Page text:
The proposed $8.6 billion deal that covers 14 states has drawn fire since it was proposed last year. The International Brotherhood of Electrical Workers claims customer service will be worse and consumers will see costs rise under Frontier.
West Virginia’s Public Service Commission is taking a look at the proposal next week, conducting hearings. The deal has already received support from the Federal Trade Commission, the Department of Justice and a handful of states; however, rejection of the plan is being recommended by West Virginia’s consumer advocate division and staff of the state’s PSC.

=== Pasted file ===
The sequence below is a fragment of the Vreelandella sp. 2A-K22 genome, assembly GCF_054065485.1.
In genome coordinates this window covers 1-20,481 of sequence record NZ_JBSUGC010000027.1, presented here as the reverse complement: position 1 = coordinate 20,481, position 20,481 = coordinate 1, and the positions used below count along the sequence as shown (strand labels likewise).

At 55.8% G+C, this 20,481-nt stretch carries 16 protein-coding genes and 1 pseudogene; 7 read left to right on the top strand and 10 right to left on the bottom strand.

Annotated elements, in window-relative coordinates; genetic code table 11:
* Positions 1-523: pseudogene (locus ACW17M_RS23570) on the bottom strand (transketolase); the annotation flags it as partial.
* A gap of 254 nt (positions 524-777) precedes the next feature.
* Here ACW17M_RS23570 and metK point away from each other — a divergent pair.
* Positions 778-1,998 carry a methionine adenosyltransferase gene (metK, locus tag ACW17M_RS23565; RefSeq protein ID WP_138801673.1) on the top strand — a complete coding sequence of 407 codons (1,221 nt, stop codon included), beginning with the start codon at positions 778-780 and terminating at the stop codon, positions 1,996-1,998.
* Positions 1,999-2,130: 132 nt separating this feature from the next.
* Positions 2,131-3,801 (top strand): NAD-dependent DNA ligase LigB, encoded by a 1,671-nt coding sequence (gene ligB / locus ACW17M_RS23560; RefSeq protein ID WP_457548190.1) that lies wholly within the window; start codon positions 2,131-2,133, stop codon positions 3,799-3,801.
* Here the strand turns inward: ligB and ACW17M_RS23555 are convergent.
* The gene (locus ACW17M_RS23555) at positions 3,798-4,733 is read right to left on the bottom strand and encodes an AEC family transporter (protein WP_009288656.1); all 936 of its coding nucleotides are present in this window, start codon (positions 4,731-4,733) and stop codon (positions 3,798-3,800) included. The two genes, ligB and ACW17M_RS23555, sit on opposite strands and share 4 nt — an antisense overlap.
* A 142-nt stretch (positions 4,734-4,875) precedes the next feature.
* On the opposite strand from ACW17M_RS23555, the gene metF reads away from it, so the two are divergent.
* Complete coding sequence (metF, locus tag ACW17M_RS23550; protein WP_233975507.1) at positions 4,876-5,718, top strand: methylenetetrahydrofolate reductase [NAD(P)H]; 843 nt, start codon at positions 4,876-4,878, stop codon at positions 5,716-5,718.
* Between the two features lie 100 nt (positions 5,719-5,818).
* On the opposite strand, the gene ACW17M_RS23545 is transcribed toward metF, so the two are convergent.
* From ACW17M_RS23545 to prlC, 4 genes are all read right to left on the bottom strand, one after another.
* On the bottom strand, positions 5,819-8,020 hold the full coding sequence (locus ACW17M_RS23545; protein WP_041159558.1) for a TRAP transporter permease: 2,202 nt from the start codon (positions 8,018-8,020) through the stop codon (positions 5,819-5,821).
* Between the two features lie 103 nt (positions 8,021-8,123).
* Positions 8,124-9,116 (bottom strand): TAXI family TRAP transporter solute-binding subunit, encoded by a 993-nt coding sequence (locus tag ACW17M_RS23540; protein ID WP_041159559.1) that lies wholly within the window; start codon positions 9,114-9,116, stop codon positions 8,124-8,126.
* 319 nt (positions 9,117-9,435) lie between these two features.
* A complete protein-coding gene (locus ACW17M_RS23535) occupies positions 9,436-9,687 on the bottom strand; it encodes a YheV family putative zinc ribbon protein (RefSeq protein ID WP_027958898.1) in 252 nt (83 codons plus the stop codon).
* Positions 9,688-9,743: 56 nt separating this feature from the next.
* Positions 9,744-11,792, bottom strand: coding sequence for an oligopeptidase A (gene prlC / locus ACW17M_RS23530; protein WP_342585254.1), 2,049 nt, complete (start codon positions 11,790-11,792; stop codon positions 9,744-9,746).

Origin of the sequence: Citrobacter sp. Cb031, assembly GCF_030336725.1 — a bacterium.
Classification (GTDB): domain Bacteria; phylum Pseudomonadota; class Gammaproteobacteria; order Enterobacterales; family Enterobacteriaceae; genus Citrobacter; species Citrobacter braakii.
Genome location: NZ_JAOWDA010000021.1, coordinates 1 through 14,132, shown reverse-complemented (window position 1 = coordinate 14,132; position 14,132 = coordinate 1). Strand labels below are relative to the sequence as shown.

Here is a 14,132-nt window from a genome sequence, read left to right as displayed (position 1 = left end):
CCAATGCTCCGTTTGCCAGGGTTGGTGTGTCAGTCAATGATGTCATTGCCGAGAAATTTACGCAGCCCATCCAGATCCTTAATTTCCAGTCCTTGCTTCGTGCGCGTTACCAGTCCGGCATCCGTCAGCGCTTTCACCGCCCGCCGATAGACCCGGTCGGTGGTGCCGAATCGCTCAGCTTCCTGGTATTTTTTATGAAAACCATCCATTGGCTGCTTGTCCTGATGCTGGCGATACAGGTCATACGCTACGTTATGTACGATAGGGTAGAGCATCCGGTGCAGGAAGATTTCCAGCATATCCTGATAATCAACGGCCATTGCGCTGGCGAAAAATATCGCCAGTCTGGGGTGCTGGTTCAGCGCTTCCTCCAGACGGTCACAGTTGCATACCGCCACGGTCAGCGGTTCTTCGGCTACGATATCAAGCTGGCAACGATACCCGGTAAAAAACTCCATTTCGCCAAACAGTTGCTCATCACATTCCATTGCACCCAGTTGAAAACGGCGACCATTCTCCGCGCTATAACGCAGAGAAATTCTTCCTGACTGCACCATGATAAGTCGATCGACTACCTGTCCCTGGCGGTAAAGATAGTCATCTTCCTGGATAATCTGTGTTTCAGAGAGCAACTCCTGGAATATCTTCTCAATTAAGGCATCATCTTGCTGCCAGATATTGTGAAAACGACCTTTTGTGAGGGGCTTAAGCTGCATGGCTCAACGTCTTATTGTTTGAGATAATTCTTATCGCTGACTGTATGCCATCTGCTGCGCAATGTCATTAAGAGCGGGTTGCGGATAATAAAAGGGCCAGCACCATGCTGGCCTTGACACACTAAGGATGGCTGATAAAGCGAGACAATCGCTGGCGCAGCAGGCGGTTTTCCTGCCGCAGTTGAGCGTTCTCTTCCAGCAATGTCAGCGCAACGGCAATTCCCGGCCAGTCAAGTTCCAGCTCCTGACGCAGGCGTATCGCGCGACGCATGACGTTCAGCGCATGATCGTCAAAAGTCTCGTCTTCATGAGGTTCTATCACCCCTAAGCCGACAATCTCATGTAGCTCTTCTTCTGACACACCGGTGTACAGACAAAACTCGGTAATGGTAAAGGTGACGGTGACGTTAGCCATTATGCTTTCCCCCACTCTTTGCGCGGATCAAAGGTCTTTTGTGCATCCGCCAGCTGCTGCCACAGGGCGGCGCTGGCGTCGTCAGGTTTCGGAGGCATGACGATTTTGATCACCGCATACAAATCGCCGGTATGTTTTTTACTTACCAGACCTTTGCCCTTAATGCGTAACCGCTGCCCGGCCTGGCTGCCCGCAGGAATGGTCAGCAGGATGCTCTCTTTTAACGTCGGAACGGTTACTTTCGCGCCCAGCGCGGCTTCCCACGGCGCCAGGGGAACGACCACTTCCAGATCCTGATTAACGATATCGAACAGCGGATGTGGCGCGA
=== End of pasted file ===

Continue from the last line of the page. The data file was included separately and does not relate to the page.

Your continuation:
The Communications Workers of America is also on board for the protest, claiming that customers under the new Frontier umbrella could be “stuck with dial-up Internet [because] the infrastructure hasn’t been properly maintained.” But a Verizon spokesperson told the Ft. Wayne (IN) Journal Gazette that the unions “are doing their membership a disservice.”
Frontier claims to specialize in rural areas, where many of the lines are located. The company also says it’s been able to reduce its debt in recent months.